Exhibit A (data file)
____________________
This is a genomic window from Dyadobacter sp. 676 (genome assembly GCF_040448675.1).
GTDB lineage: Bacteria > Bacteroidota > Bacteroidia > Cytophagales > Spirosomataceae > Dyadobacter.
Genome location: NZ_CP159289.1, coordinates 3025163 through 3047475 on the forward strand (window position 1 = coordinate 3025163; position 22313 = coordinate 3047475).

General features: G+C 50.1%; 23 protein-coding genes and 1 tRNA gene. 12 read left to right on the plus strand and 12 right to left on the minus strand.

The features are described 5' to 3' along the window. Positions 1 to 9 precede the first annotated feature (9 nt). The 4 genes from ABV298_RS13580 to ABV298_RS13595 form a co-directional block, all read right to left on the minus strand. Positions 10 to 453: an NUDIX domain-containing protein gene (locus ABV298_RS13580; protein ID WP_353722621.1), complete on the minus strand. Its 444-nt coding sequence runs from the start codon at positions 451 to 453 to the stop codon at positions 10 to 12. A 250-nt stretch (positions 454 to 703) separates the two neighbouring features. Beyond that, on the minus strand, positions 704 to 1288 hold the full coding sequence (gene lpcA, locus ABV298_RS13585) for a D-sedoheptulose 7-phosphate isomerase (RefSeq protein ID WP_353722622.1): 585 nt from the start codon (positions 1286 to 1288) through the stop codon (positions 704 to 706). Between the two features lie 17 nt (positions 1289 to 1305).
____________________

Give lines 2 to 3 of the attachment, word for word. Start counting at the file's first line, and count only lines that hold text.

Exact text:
GTDB lineage: Bacteria > Bacteroidota > Bacteroidia > Cytophagales > Spirosomataceae > Dyadobacter.
Genome location: NZ_CP159289.1, coordinates 3025163 through 3047475 on the forward strand (window position 1 = coordinate 3025163; position 22313 = coordinate 3047475).